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White House Honors Italy at 'Bittersweet' Final State Dinner

Michelle Obama wore a rose gold chainmail gown by Italian designer Versace



    Carolyn Kaster, AP
    President Barack Obama, right, and first lady Michelle Obama, second from left, stand with Italian Prime Minister Matteo Renzi, second from right, and his wife Agnese Landini, left, for an official photograph at the White House in Washington, on Oct. 18, 2016, before they attend the state dinner.

    President Barack Obama says "ciao" Tuesday to White House state dinners as he honors U.S. ally Italy with the final one of his presidency.

    And he's cranked the White House machinery into high gear to help elevate an up-and-coming European leader he holds in high regard.

    Some 400 guests are expected to join Italian Prime Minister Matteo Renzi and his wife, Agnese Landini, and Obama and his wife, Michelle, for a sumptuous, four-course meal served inside of a massive tent erected on the South Lawn. The guest list makes this 13th and final state dinner among the largest of Obama's presidency.

    "We saved the best for last," Obama said somewhat wistfully as he welcomed the Italians during a pageantry-filled South Lawn arrival ceremony on an unseasonably warm, mid-October day.

    Carolyn Kaster, AP

    On the way to dinner, guests were being invited to tour Mrs. Obama's world-famous "kitchen" garden. She and Landini sipped tea there together earlier Tuesday.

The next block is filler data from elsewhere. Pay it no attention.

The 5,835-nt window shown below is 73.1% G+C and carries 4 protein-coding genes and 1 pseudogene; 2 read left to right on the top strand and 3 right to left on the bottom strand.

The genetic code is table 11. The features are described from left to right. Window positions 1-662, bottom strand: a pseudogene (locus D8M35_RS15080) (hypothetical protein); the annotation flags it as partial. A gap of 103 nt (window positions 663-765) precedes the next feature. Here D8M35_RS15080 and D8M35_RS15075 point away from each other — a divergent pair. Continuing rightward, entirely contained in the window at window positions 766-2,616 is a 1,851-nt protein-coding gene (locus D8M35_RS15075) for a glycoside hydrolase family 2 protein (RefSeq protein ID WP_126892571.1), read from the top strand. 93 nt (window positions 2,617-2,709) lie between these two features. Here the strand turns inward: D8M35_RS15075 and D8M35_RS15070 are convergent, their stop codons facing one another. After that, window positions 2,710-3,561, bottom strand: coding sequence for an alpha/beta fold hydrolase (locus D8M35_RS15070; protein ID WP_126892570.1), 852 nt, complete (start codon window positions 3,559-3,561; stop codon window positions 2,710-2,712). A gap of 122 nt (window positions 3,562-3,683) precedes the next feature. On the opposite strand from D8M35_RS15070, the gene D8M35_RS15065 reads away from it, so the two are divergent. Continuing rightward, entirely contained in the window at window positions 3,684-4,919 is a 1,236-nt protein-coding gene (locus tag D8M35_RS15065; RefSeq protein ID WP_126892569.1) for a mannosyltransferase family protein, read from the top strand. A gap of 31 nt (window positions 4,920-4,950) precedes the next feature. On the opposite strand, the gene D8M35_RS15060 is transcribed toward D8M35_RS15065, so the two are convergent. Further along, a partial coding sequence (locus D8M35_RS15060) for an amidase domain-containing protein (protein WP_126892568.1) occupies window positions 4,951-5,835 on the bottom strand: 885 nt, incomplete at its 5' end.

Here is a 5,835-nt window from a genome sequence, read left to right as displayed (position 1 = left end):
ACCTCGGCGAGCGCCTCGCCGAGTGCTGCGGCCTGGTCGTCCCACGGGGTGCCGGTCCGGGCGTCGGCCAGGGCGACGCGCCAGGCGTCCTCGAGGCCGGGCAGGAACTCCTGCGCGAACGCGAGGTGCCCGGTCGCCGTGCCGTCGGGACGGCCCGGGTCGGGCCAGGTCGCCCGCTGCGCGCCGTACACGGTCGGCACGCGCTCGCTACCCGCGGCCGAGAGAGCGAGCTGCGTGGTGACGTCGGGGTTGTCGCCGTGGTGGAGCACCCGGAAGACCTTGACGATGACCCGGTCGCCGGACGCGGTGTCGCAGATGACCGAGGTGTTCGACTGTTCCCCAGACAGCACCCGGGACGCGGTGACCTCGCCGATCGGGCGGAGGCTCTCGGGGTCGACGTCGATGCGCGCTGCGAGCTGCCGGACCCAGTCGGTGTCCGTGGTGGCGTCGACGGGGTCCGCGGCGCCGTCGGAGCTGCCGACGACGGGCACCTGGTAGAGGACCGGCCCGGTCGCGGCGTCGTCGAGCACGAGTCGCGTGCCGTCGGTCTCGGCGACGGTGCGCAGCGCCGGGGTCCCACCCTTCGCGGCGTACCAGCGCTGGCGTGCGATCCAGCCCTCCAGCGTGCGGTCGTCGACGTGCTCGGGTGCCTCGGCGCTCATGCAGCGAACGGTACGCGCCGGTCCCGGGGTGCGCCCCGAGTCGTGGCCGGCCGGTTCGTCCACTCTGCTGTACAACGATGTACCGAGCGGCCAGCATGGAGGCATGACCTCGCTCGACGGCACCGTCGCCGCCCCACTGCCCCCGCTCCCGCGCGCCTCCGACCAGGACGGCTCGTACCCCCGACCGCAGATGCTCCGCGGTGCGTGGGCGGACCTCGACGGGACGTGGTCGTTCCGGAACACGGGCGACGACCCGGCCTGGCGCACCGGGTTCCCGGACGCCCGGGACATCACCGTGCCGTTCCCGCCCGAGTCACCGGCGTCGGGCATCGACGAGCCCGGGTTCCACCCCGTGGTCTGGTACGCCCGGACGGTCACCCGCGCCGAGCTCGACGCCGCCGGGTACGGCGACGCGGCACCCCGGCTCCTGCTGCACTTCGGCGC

House Minority Leader Nancy Pelosi, D-Calif., the highest-ranking Italian American in U.S. politics, and her husband, Paul Pelosi, are among the guests. Other Italian Americans on the list are former race car driver Mario Andretti, fashion designer Giorgio Armani, actor John Turturro and New York Gov. Andrew Cuomo.

    Celebrity chef Mario Batali was helping the White House kitchen crew prepare the meal, and Grammy Award-winning singer Gwen Stefani was on tap to perform after the tables have been cleared. Not only did Batali collaborate on dinner, he was also invited to attend as a guest.

    The list of expected guests also included hairstylist Yene Damtew, whose website describes her as one of two personal hair stylists to the Obama family, and Carl Ray, Michelle Obama's make-up artist.

    The menu was designed to showcase traditional Italian dishes that Americans are familiar with and feature ingredients pulled from Mrs. Obama's garden during this month's final harvest.

    Batali, executive chef Cristeta Comerford and pastry chef Susie Morrison settled on a menu of sweet potato ravioli with browned butter and sage, warm butternut squash salad and beef pinwheels, an Italian classic, served with broccoli rabe. Dessert is a green apple crostata, or Italian tart, served with buttermilk gelato, or Italian ice cream.

    "It's such an incredibly, well-orchestrated thing, but you have to get the food out superfast," Rick Bayless, one of the country's most respected voices when it comes to Mexican food, said in an interview from one of his Chicago restaurants. Bayless is friends with the Obamas and, in 2009, they enlisted him as "guest chef" for a 200-person White House state dinner for Mexico.

    Batali, a restaurant owner, cookbook author and authority on Italian cuisine, seemed to have things under control by midday Tuesday.

    His very active Twitter page featured near hourly postings, including photos of him with the four chefs who accompanied him from New York, of him on the presidential basketball court sporting his signature pair of orange Crocs, of him with Obama dogs Bo and Sunny, and of dinner ingredients in various stages of preparation, including a close-up of the almost-ready beef pinwheels.

    Obama has held 13 state dinners during nearly eight years in office, two more than President George W. Bush, who held 11, but fewer than other recent predecessors, according to the White House Historical Association. President Bill Clinton far exceeded both of his successors with 28 dinners during his two terms in office.